|Ambassador Le Thi Tuyet Mai, head of the Vietnamese Permanent Mission to the United Nations (UN), World Trade Organisation (WTO), and other international organisations in Geneva. Photo:|
The Vietnamese delegation’s participation in these discussions was done with the aim of reaching a consensus and accelerating negotiations aimed at achieving swift and satisfactory solutions for all parties to meet the sustainable development goal (SDG) 14.6 of the 2030 Agenda for Sustainable Development of the UN.
During the course of the meeting, Ambassador Santiago Wills of Colombia, chair of the WTO negotiating group, briefed the various heads of the delegation to the WTO and other participants on the work that has been done since January.
Ambassador Wills reiterated that WTO members should begin to express their views on an acceptable outcome which can lead to the successful conclusion of negotiations, with the main goal to protect aquatic resources worldwide.
Many statements delivered throughout the meeting noted the differences of opinions on the three issues discussed in the latest negotiation round, while proposing that many different forms of negotiation be used to try and find solutions as a means of narrowing the differences.
A number of members welcomed calls made by Ngozi Okonjo-Iweala, the new WTO director-general, on February 15 that set out an introduction to the WTO’s new rules regarding fisheries subsidies in the year ahead.
The next round of negotiations on fisheries subsidies is set to start on March 15. WTO members can also conduct consultations ahead of the next round of negotiations.
The WTO’s 11th Ministerial Conference (MC11) and SDG 14.6 gave negotiators the task of securing an agreement to end subsidies for illegal, unreported, and unregulated (IUU) fishing, and which ban certain forms of fisheries subsidies that contribute to overcapacity and overfishing by the end of the year. WTO members have also fully committed to building on their progress from last year and reaching a resolution in the year ahead, said the VOV.
SDG 14.6, part of the 2030 Agenda for Sustainable Development adopted by all UN member states, including Vietnam, in 2015, affirms the WTO's role in the agenda of global fisheries subsidies.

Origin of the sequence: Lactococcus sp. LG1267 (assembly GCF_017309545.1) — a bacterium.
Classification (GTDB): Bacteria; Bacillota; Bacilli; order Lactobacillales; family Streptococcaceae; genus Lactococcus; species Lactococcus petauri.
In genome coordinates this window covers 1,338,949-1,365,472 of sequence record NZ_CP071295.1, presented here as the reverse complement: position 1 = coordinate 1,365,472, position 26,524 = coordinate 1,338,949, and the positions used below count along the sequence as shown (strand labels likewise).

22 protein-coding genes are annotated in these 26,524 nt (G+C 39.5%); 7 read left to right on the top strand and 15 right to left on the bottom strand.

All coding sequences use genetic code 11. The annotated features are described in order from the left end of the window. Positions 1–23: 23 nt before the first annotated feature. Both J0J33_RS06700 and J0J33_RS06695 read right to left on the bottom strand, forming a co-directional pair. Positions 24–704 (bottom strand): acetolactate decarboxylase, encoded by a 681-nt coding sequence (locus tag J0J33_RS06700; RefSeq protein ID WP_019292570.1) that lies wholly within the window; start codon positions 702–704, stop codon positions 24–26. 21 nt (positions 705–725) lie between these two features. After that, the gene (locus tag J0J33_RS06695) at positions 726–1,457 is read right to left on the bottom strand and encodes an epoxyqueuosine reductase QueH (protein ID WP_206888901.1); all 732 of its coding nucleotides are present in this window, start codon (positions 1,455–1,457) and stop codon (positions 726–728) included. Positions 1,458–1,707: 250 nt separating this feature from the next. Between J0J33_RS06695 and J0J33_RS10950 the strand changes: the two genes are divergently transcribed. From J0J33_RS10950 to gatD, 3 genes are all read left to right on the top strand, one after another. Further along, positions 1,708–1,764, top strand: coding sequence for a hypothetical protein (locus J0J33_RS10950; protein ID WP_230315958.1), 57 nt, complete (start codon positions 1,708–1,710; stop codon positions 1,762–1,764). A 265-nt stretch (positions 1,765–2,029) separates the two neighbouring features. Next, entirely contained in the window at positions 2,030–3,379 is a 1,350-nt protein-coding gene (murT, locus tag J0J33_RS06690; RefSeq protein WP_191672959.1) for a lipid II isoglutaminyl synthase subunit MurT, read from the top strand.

It sets out, “by 2020, to prohibit certain forms of fisheries subsidies which contribute to overcapacity and overfishing, and to eliminate subsidies that contribute to IUU fishing, and refrain from introducing new such subsidies, recognising that appropriate and effective special and differential treatment for developing and least developed countries should be an integral part of the WTO fisheries subsidies negotiation.”
|Workers process tra fish for export (Photo: VNA)|
Addressing a meeting on January 22 as part of the session, Ambassador Le Thi Tuyet Mai appreciated efforts by the group’s chair, Ambassador Santiago Wills of Colombia, in promoting negotiations and introducing a draft revised consolidated text serving as the basis for talks on an agreement on fisheries subsidies.
She affirmed Vietnam’s commitment to actively promoting the talks on fisheries subsidies and consensus building so as to help attain progress in negotiations, helping to realise the Sustainable Development Goals.
During this session, WTO members discussed some important issues that need to be resolved to achieve an agreement on fisheries subsidies, including non-violation complaints. Others under consideration included criteria for identifying the catch level that is biologically sustainable and the exemption of some rules for manual fishing.
At the January 22 event, the chair of the negotiating group informed delegation heads about outcomes of meetings on fisheries subsidies, noting that members are aware of the urgency to conclude the talks, according to the VNA.
Ambassadors and delegation heads also repeated this viewpoint, stressing the need to remove the protracted bottlenecks in the core factors in negotiations on fisheries subsidies. Many of them urged WTO members to issue an agreement as soon as possible this year.
Vietnam’s active engagement in the WTO’s negotiations on fisheries subsidies also reflects the country’s commitment and sense of responsibility towards sustainable fisheries development and IUU fishing combat, thereby helping to preserve and sustainably use the seas and maritime resources for the sake of sustainable development.
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